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GAY RIGHTS: FROM STONEWALL TO SAN FRANCISCO 

The vignette below describes the gay-rights movement of the 1970s. 

            The emergence of a gay life-style triggered a demand for homosexual rights. Activists dated the beginning of gay militancy to a hot June day in 1969 when New York City police invaded a homosexual bar, the Stonewall Inn, and angry patrons fought back.  In subsequent years, numerous municipalities enacted ordinances extending equal protection to homosexuals, and a gay-rights bill lingered in Congress.  Gay lobbyists met with [President] Carter's aide Margaret Constanza to seek the right to serve in the military, FBI, CIA, and the State Department... Though Carter rejected the pressure, he acknowledged the legal rights of gays. "I don't feel that society, through its laws, ought to abuse or harass the homosexual," he stated on Father's Day, 1977.

            These assertions of gay rights...prompted a powerful backlash that swept the nation in 1977.  The issue coalesced first in Miami, Florida, soon after the city adopted a law prohibiting discrimination against homosexuals.  "The ordinance condones immorality, and discriminates against my children's rights to grow up in a healthy, decent community," charged singer Anita Bryan, who quickly launched a Save Our Children movement to overthrow this measure...   

            Fighting back, gay activists defined the issue as a defense of civil rights. "Miami is our Selma," claimed one gay activist, alluding to the black crusade of the sixties... What if the people of Selma, Alabama, had been asked to vote on equal rights for blacks in 1964?"

            In June 1977, Miami voters spoke--by a two-to-one margin rejecting the antidiscrimination ordinance.  The outcome outraged liberals through the nation. "Terribly wrong," commented San Francisco Mayor George Moscone, as five thousand of his city's homosexuals marched in protest.  In New York City, angry gays paraded the streets chanting, "Gay rights now!"

            Division within the homosexual communities--distrust between lesbians and gay men, disagreements between homosexuals who urged anonymity and exhibitionists who flaunted their preferences--left this group vulnerable to further attack... In the spring of 1978, the spirit of Miami spread to St. Paul, Minnesota, Wichita, Kansas and Eugene, Oregon [where] popular referenda repealed existing antidiscrimination laws... But in a hotly contested municipal election in Seattle, voters overwhelmingly rejected an attempt to repeal a law protecting civil rights regardless of sexual orientation.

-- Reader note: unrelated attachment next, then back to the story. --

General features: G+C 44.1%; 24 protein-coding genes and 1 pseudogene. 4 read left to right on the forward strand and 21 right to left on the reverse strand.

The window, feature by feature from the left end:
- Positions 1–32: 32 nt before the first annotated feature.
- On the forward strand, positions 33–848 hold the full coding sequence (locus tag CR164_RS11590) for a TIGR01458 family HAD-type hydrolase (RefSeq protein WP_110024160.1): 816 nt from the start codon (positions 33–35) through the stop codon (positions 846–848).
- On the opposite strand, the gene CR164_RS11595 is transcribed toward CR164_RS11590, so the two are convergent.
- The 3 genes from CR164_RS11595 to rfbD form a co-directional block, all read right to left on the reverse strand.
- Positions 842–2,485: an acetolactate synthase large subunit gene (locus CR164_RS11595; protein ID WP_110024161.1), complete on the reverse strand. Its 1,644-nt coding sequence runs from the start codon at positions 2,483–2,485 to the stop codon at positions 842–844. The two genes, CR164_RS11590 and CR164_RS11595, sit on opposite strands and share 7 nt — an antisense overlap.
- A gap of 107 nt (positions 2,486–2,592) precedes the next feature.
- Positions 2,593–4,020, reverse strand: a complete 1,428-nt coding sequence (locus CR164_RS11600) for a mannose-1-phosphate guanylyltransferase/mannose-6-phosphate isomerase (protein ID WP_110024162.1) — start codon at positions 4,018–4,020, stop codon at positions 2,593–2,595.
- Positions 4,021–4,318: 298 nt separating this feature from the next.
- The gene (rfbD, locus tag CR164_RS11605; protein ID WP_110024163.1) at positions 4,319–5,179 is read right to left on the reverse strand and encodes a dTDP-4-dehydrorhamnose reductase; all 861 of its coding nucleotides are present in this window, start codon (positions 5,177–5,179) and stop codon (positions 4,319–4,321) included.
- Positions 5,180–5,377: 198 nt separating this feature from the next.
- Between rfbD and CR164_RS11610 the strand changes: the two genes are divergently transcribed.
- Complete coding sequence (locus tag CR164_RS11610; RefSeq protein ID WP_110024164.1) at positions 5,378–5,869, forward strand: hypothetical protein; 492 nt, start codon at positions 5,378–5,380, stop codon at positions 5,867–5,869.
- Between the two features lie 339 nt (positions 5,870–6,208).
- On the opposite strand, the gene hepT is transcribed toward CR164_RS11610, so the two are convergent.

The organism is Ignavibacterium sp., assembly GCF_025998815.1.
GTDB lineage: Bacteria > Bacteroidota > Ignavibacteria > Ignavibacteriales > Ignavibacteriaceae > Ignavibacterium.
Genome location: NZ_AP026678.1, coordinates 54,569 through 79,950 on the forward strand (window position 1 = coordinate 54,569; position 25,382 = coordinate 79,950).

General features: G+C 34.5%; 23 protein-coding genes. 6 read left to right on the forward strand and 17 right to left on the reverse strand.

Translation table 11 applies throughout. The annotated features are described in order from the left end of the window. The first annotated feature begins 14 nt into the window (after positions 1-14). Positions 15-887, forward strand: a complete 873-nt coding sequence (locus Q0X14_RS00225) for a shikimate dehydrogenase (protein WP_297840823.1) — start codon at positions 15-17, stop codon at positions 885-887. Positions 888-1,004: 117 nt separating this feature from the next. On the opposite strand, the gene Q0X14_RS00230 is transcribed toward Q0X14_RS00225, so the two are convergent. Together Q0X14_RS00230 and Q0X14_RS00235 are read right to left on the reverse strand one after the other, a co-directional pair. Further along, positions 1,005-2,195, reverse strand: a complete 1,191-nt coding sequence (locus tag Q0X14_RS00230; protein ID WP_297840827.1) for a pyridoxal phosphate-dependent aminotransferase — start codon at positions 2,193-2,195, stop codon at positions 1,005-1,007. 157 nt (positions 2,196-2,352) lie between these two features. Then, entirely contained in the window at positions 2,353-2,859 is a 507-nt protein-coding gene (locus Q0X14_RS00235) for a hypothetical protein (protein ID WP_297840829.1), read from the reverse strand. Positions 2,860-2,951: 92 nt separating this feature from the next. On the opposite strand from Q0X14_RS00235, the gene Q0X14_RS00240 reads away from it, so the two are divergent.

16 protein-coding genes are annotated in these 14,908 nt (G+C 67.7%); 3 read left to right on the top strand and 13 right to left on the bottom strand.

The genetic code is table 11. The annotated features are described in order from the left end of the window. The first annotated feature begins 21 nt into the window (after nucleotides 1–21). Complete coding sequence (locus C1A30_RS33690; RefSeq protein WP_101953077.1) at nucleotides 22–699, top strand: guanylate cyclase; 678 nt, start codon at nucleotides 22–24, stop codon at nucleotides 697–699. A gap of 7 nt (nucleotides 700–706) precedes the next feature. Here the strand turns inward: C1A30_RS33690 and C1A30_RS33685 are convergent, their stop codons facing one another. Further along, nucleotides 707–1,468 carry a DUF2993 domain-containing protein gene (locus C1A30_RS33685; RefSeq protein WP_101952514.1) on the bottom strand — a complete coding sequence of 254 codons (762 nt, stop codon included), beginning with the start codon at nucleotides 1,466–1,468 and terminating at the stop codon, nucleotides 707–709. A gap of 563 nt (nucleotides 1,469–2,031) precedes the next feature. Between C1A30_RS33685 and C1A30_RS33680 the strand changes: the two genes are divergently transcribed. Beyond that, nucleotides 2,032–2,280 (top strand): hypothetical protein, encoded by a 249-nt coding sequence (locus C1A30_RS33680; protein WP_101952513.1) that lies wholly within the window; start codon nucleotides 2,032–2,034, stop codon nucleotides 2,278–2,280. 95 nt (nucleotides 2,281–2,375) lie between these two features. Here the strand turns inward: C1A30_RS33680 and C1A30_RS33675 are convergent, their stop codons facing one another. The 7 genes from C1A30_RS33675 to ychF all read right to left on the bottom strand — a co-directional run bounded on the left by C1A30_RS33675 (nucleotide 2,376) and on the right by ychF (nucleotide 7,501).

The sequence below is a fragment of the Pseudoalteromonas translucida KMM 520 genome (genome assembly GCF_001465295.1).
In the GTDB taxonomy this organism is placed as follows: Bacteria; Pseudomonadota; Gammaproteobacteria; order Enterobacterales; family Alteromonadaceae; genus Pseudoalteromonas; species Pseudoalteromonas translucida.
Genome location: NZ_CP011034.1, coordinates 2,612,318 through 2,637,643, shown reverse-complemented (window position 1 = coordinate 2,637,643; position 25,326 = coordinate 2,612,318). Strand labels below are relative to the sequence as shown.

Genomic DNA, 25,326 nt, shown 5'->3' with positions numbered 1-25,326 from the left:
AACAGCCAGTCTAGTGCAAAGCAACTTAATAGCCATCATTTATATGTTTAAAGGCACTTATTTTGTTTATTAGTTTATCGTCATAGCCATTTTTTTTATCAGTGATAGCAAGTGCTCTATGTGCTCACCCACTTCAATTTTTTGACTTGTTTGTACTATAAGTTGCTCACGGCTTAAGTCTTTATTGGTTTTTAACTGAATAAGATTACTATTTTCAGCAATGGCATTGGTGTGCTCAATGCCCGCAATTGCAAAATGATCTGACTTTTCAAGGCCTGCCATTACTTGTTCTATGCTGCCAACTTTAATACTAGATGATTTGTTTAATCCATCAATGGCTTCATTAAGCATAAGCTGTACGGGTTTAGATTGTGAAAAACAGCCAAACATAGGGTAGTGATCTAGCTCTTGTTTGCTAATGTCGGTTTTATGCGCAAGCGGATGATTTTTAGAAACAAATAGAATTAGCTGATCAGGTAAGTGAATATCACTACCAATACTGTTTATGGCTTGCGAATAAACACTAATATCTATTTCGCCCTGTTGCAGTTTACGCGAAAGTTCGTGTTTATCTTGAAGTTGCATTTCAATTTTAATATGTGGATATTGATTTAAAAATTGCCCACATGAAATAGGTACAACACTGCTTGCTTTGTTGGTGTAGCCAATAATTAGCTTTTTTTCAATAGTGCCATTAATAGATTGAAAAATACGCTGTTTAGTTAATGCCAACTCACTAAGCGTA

San Francisco, with one of the largest homosexual communities in the country, boasted a gay supervisor, Harvey Milk, first elected in 1977, and a gay rights ordinance signed by Mayor Moscone in 1978. [Yet even here] a substantial constituency criticized gay rights and a conservative police department resented the mayor's prohibition of the harassment of homosexuals.  The only supervisor to vote against the antidiscrimination measure was a former policeman named Dan White who had campaigned against "splinter groups of radicals, social deviates, incorrigibles."  Unable to influence municipal policy, White overcame his political impotence with the help of a police special .38 and a dozen hollowed bullets, assassinating Moscone and Milk in their offices in November 1978.  "If a bullet should enter my brain," Milk had prophetically tape-recorded his own eulogy, "let that bullet destroy every closet door." 

Source: Peter N. Carroll, It Seemed Like Nothing Happened: The Tragedy and Promise of America in the 1970s (New York, 1982), pp. 290-293. 

 

OPEC, THE WEST, AND THE POLITICS OF OIL 



During the 1970s the Organization of Petroleum Exporting Countries (OPEC) dramatically, if temporarily, changed the world balance of power by first embargoing and then raising the price of oil sold to the West.  Those years of change are described in this excerpt from David Halberstam's book, The Reckoning.